The numbers of infections and deaths in China are heading down, even as the numbers in other places are heading up, but the key issue now is when the Chinese economy will get back to something close to normal, and clearly it is going to be a slow process. Manufacturing in many parts of the country is theoretically allowed to resume but a lack of workers and problems with supplies is making it difficult for many enterprises to resume operations. Most service industries across the country are stuck. there is no business. Virtually no one is out on the streets or going to restaurants, and are visiting shops as little as possible to buy essentials. Public transport and airports are almost deserted. Office workers, on the other hand, have to a large extent resumed work, mostly from home, but it is impossible to quantify the extent of their contribution to economic activity. As a result, Q1 is going see a huge hit on GDP growth in a year when they wanted to announce certain targets being met – the doubling of GDP in the ten years from 2010, among them. It is of course possible that there will be a strong rebound once the all-clear is sounded, which will push the economy up to some number like 9% quarterly growth, which could balance things out to their satisfaction. Or not. It’s going to be very tough, and it is surely going to be April before a lot of things resume. Schools, for instance.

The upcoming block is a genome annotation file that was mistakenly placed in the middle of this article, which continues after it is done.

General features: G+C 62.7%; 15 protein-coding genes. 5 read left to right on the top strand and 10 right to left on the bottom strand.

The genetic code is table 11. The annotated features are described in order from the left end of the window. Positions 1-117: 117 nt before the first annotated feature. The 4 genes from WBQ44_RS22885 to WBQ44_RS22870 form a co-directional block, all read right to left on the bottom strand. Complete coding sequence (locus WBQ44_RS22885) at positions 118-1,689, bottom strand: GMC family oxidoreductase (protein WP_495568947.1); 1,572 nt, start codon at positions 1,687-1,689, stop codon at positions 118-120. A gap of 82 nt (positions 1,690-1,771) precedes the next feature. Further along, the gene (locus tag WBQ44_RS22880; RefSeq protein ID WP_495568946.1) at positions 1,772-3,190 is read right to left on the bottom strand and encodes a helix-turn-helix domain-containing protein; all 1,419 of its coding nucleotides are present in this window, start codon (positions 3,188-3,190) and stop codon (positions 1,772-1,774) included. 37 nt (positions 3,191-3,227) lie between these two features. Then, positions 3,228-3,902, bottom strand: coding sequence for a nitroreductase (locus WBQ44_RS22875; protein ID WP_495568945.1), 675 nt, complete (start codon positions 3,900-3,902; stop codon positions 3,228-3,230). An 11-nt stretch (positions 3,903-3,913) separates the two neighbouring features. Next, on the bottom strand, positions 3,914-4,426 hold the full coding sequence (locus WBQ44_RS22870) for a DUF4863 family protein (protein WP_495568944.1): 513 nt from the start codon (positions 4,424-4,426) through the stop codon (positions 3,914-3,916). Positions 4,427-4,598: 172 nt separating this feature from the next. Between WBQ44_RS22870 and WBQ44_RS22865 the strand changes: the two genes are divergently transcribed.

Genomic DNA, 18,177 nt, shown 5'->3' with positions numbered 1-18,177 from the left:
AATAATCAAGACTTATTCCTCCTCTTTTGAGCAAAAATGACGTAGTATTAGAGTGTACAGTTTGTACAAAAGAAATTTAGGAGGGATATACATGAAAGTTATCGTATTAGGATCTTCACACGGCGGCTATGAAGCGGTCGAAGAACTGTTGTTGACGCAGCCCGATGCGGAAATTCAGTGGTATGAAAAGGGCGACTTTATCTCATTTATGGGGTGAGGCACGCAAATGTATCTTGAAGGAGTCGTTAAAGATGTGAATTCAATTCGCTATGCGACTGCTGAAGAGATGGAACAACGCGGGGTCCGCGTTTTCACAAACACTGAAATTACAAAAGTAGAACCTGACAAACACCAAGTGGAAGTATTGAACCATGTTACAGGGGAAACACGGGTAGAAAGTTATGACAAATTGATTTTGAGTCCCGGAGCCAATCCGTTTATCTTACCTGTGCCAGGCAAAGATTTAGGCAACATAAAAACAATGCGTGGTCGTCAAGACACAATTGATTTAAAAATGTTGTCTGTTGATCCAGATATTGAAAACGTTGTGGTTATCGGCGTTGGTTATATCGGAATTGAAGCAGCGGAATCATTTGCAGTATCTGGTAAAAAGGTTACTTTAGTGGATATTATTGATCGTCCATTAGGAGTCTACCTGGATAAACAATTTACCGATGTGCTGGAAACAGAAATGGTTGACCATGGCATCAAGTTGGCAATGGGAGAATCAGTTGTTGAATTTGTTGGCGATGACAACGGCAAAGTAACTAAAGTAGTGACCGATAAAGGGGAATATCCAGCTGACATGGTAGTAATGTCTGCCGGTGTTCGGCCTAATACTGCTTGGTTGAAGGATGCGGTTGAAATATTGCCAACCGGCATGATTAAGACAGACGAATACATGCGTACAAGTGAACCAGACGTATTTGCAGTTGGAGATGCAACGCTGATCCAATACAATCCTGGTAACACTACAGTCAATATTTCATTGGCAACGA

Now that reasonably significant numbers of virus cases are being reported in South Korea and Italy and to some extent elsewhere, we are going to have a very clear view on how different systems manage such a crisis. As the risk of a significant impact became clear to US markets over the past couple of days, New York stocks have plummeted. How wide the virus spreads in other countries and with what impact, we just don’t know now, but it being a problem not exclusively for China is definitely potentially of benefit to Those in Command in terms of how to spin things.
Another thought we are pondering is that this virus event marks the end of the era of globalization which began with China’s entry into WTO. It is likely to speed up whatever forces for decoupling are out there, which brings us back to the old question posed here many times – ultimately, who needs who more. Supply chains are going to shift as soon as other locations can take up the production. There is a huge opportunity here for other countries.
Be safe and clean over the weekend, stay away from crowds and put your face mask over the nose as well as the mouth. There are some silly photos coming out of Italy of people wearing masks only covering their mouths.
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